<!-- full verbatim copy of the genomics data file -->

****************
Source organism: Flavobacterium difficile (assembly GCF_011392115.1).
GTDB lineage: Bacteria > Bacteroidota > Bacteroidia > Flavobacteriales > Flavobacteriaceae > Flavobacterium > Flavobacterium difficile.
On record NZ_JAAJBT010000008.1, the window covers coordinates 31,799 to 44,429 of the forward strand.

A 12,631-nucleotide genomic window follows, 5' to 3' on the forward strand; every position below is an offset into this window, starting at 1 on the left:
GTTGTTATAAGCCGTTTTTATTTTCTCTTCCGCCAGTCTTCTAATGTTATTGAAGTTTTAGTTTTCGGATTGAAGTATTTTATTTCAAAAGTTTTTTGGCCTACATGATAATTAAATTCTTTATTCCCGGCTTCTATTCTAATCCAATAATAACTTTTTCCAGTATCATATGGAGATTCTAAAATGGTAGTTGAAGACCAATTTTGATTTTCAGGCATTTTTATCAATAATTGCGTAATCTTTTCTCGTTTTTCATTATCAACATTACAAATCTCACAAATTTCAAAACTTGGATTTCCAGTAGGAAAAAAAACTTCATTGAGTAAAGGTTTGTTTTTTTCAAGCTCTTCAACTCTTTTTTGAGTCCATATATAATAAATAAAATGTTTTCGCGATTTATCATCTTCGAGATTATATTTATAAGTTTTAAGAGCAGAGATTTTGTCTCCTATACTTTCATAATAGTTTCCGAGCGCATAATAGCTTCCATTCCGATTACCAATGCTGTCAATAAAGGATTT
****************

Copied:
Source organism: Flavobacterium difficile (assembly GCF_011392115.1).
GTDB lineage: Bacteria > Bacteroidota > Bacteroidia > Flavobacteriales > Flavobacteriaceae > Flavobacterium > Flavobacterium difficile.
On record NZ_JAAJBT010000008.1, the window covers coordinates 31,799 to 44,429 of the forward strand.

A 12,631-nucleotide genomic window follows, 5' to 3' on the forward strand; every position below is an offset into this window, starting at 1 on the left:
GTTGTTATAAGCCGTTTTTATTTTCTCTTCCGCCAGTCTTCTAATGTTATTGAAGTTTTAGTTTTCGGATTGAAGTATTTTATTTCAAAAGTTTTTTGGCCTACATGATAATTAAATTCTTTATTCCCGGCTTCTATTCTAATCCAATAATAACTTTTTCCAGTATCATATGGAGATTCTAAAATGGTAGTTGAAGACCAATTTTGATTTTCAGGCATTTTTATCAATAATTGCGTAATCTTTTCTCGTTTTTCATTATCAACATTACAAATCTCACAAATTTCAAAACTTGGATTTCCAGTAGGAAAAAAAACTTCATTGAGTAAAGGTTTGTTTTTTTCAAGCTCTTCAACTCTTTTTTGAGTCCATATATAATAAATAAAATGTTTTCGCGATTTATCATCTTCGAGATTATATTTATAAGTTTTAAGAGCAGAGATTTTGTCTCCTATACTTTCATAATAGTTTCCGAGCGCATAATAGCTTCCATTCCGATTACCAATGCTGTCAATAAAGGATTT